So you can get it to run through all your imagery and kind of shrink it down and make it as small as possible. So, it’s a really, really useful tool. It also – when it’s validating your code, it’ll give you a log of obviously everything that’s gone wrong, where stuff has gone wrong. If it has problems compressing – sorry, if it has problems converting from LESS to CSS it will tell you exactly where the problem is and what the problem is. It’s a really good app and I highly recommend it. Now, while Grid Lover was free, this one is going to cost you something but only a massive total of $25, which is totally worthwhile in my opinion. It will support all kinds of different kind of frameworks and it supports LESS and it supports SASS, but it also will validate stuff with JSHint, JSLint, it has got team collaboration tools. You can look at the website. It’s got loads of really good features. Really useful app, I highly recommend it. So, yeah, that is CodeKit.

Buffer

Buffer in action

Paul Boag:
So, now we come to an App for you website owners. Have you actually used this one?

Marcus Lillington:
No, but I know what it does.

Paul Boag:
Right. Well we can skip this part because if you know, and that’s fine.

Marcus Lillington:
Well, I just – I’m not a – I don’t use Twitter maybe as – from a sort of a business point of view, I just kind of occasionally…

Paul Boag:
Faff around on it.

Marcus Lillington:
Yeah, I don’t really – I’m a kind of like, yeah sometimes. I tend to respond to people – I use it as a feed…

Paul Boag:
Right.

Marcus Lillington:
…rather than a publication medium. So therefore, Buffer doesn’t really do anything to me.

Paul Boag:
Yes, so as Marcus said, we’re talking about Bufferapp.com.

Marcus Lillington:
Yes.

Paul Boag:
I believe.

Marcus Lillington:
Yes. That is correct.

Paul Boag:
They promote themselves as a smarter way to share, maybe – that may be an appropriate strap line. Essentially…

Marcus Lillington:
It’s better than steroids for web developers.

Paul Boag:
Yeah. That is true, it’s more descriptive. Essentially this is for new website owners out there that are looking to build a relationship with your audience through social media. Well, actually no, that’s not strictly true. This is more of a broadcast tool rather than a communication tool. There are tools like HootSuite et cetera, which will insert link here, which I’m sure we will cover in a future episode. But Buffer is essentially for scheduling updates to social networks. So, whether it be scheduling to Twitter, Facebook, LinkedIn, whatever. You can go in, enter a tweet, enter a Facebook update, etc., and it will push them out to all of the social networks. So nothing very mind-blowing in that in itself but there are some nice features to it. There is a fundamental flaw with a lot of these scheduling tools, right? And the flaw is this, if I’ve got – so I want to send out a tweet, right, about some great thing I’ve discovered.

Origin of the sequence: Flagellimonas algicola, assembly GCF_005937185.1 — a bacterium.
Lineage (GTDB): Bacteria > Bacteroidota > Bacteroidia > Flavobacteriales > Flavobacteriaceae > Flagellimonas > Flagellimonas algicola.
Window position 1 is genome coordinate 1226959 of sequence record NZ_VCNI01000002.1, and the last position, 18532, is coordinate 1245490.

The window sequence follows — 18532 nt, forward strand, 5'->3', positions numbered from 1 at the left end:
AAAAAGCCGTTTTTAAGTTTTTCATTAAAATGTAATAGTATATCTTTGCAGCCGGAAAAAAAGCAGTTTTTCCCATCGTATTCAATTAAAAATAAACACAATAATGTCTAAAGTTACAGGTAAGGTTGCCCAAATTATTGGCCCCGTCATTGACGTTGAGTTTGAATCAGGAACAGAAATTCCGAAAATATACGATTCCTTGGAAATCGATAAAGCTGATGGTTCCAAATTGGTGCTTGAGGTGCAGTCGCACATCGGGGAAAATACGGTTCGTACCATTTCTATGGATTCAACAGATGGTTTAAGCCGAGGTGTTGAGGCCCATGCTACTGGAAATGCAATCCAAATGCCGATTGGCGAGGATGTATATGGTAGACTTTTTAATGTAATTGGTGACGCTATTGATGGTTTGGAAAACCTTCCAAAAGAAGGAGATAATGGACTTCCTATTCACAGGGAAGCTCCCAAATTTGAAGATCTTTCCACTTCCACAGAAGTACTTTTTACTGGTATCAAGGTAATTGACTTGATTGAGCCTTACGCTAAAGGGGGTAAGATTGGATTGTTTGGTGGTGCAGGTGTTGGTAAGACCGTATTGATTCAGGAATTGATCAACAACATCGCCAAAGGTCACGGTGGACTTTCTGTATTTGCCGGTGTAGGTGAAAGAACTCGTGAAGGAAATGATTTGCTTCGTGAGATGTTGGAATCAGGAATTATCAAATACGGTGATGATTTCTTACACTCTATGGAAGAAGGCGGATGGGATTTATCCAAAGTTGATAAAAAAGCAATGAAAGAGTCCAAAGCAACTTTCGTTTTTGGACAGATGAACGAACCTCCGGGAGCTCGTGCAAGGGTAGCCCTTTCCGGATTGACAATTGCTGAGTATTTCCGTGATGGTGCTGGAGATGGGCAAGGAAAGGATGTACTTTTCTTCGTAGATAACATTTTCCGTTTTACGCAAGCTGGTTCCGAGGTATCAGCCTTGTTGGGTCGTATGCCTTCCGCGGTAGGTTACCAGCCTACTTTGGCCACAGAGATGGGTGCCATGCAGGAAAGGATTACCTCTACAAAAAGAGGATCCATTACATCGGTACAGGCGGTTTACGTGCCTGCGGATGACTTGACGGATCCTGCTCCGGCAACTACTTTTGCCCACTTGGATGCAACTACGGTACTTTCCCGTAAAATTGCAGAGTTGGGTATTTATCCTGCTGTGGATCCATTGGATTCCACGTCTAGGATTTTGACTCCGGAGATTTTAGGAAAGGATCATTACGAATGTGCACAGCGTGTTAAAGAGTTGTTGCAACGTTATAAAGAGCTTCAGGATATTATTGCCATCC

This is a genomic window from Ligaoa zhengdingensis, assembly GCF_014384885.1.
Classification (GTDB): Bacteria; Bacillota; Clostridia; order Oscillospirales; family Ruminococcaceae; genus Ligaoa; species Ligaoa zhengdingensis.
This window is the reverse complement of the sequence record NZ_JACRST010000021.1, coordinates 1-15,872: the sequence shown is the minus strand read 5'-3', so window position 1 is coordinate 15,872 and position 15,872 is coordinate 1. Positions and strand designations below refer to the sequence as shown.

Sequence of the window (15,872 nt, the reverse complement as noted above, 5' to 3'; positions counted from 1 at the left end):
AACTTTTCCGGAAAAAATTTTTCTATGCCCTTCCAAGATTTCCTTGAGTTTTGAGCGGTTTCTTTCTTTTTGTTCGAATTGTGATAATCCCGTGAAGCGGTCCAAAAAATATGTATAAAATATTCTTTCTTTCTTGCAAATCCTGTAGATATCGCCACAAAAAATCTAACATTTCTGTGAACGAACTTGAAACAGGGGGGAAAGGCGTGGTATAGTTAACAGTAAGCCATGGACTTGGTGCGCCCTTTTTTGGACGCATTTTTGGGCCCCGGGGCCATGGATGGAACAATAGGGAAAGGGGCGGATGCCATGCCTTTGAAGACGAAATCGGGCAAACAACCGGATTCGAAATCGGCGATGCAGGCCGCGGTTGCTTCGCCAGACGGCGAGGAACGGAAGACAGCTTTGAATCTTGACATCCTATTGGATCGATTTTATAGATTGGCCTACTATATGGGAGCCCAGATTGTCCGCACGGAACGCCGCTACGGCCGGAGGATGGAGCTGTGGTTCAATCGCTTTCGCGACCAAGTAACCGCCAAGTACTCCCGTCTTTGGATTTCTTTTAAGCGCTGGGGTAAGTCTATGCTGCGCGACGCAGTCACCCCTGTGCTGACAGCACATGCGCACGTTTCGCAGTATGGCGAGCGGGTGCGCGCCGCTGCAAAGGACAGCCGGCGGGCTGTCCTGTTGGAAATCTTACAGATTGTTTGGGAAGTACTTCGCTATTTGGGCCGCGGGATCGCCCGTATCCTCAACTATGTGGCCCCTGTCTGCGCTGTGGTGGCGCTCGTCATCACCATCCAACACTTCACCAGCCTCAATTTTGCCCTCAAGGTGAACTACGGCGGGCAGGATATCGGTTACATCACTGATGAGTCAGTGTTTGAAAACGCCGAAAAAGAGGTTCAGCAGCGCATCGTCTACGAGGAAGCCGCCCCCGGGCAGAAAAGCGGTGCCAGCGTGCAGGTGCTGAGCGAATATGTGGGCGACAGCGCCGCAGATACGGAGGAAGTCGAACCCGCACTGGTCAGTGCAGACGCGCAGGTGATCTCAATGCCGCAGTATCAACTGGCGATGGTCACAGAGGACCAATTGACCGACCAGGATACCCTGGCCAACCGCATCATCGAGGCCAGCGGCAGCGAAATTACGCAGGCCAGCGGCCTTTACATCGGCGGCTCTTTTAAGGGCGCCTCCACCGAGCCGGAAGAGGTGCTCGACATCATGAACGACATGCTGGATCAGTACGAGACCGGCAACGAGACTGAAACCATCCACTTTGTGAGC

Marcus Lillington:
Go look at the new Boagworld app, we’ve just launched it.

Paul Boag:
There you go; perfect, perfect example. My problem is I have to go into to my – first of all, I have to find an app that actually allows you to schedule because what you don’t – the reason you want to schedule is essentially so you don’t bombard people with tweets all at once. So classic example is, I sit down at the end of the day and I read on my RSS feeds and I find all these interesting things. I don’t want to pump those at people at all the same time, right? So I want something to schedule them, spread them out a bit. The problem with other scheduling tools that are out there is you have to go in and say okay, so I want this one to go out at 10 o’clock and I want this one to go at 11 o’clock, this one 12, this one 1 and, et cetera. And you have to kind of go in and set the times which is a bit of a faff to be honest. What buffer does is it kind of does away with that. So you can’t schedule an individual post to go out at 12:45 on a Tuesday, right? It doesn’t work like that. What you do instead is you create a schedule, right, a universal schedule, so 12 o’clock, 1 o’clock, 2 o’clock, 3 o’clock, whatever your schedule is. And then essentially your buffering tweets sort of services updates to be released at those pre-set times and so once you’ve done that setup once, you can then just keep feeding the buffer and keeping it full up with stuff to go out, make sense?

Marcus Lillington:
Yes, totally.

Paul Boag:
So, it’s a really, really cool…

Marcus Lillington:
Until you have more items than you have in your pre-set buffer.

Paul Boag:
That’s okay. I think buffer can only hold 10 items at a time. I don’t know, it used to be, I don’t know whether that’s updated now, I need to check. But even I, who is more a prolific reader, and I’ve never filled up the buffer.

Marcus Lillington:
Right.

Paul Boag: